Using focus to convey new content 

In complex applications, new content is always being introduced and other content may be changing based upon an action.  Using live announcements for all these changes can be quite noisy for a screen reader user.  Therefore, there are various scenarios where moving focus to the new content is an alternative to using a live announcement.  Consider the following scenarios.   

  • Scenario 1 - Consider when you have a list of followers or stakeholders on a case.  Each has remove icon button next to the name of each individual.  If we delete any of the follower or stakeholder from the list by triggering its respective remove icon button, focus should immediately move to next remove icon button or any other control in logical sequence. Here live notification of the removal of item is not necessary as the focus movement to another expected location itself communicates that the action has been performed. 

  • Scenario 2- In case of a table or grid while adding or deleting rows/ columns, instead of live notifications confirming the action, moving focus to the desired cell of table after the action itself would be sufficient.  If adding a row, then focus would move to the new row.  If deleting a row, then focus would move to the previous row.  The user understand their action was successful. 

  • Scenario 3- Consider UI widgets such as a search page,  where based upon user choice or filters the content keeps on updating.  Making live notification on each user choice will make UI noisy for screen reader user with limited additional benefit. Rather, just having an instruction at the beginning which states the action and its effect would be sufficient, stating “based upon the selections main content will get filtered” may be a better approach.  This can even be seen within the WCAG guidance page itself.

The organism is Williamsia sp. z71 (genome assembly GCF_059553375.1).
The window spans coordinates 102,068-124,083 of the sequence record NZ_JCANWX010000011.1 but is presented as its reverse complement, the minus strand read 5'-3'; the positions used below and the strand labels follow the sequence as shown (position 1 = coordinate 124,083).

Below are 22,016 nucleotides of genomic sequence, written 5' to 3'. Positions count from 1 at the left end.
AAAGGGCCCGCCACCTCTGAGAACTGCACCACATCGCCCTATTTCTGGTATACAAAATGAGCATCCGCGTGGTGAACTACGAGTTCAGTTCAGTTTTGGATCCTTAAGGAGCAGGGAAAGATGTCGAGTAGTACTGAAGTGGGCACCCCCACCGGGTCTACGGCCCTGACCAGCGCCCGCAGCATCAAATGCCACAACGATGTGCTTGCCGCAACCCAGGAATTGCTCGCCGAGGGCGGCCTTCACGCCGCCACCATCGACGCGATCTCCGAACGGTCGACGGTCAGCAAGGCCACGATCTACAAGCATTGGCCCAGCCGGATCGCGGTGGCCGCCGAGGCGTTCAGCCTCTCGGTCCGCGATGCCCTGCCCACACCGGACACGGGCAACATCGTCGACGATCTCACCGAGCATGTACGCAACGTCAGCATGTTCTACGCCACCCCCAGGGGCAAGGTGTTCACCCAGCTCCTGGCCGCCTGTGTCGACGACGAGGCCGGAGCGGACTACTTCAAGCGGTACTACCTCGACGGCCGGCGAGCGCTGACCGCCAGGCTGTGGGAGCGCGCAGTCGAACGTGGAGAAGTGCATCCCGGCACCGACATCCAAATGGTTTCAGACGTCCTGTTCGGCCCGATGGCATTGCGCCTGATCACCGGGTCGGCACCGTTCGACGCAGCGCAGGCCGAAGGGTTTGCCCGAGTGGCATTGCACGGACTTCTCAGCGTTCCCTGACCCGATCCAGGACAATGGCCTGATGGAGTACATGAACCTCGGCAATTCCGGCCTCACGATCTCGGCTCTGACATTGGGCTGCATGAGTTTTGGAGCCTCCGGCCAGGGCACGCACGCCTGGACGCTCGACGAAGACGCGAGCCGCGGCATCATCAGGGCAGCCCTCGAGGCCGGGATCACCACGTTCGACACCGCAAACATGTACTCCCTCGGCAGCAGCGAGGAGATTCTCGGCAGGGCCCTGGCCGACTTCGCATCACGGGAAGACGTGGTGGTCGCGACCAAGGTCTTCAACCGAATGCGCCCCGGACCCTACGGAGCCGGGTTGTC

Live regions are a useful method to convey visual content changes on a screen for a screen reader user.  We must also consider if there are others way to convey that same information through another means like focus management.  Both are acceptable for meeting WCAG guidance. Therefore, we need to consider our users and the level of information that is being announced to them from a single page.  Live announcements are an excellent method to convey information, but clean user experience design can provide a much more positive and productive experience for all users in many use cases.  Thus, a holistic inclusive design thinking is required before making the best choice for your users. 

For more discussion, check out the following recorded webinar: 

Accessibility: When to use live announcements for a screen reader user 

 

 

About the Author

Megha Patangi is a Senior Accessibility Specialist at Pega.  She has worked in the field of accessibility for several years, specializing in auditing applications for compliance across various platforms.  She is a certified Web Accessibility Professional with the International Association of Accessibility professionals as well as a certified Trusted Tester Version 5 in Section 508 standards.  Over her career she has conducted over 100 audits and trained many peers in this process as well.  She is also native user of screen reader assistive technology.